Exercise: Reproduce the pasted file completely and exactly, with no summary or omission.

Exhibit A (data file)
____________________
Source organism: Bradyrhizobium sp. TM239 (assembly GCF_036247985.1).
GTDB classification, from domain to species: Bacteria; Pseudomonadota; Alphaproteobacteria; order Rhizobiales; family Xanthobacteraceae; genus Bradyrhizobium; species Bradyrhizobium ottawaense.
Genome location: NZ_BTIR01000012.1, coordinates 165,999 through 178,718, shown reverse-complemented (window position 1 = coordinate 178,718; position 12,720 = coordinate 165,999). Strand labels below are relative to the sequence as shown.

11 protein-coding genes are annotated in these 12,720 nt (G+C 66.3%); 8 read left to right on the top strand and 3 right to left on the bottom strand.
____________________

Source organism: Bradyrhizobium sp. TM239 (assembly GCF_036247985.1).
GTDB classification, from domain to species: Bacteria; Pseudomonadota; Alphaproteobacteria; order Rhizobiales; family Xanthobacteraceae; genus Bradyrhizobium; species Bradyrhizobium ottawaense.
Genome location: NZ_BTIR01000012.1, coordinates 165,999 through 178,718, shown reverse-complemented (window position 1 = coordinate 178,718; position 12,720 = coordinate 165,999). Strand labels below are relative to the sequence as shown.

11 protein-coding genes are annotated in these 12,720 nt (G+C 66.3%); 8 read left to right on the top strand and 3 right to left on the bottom strand.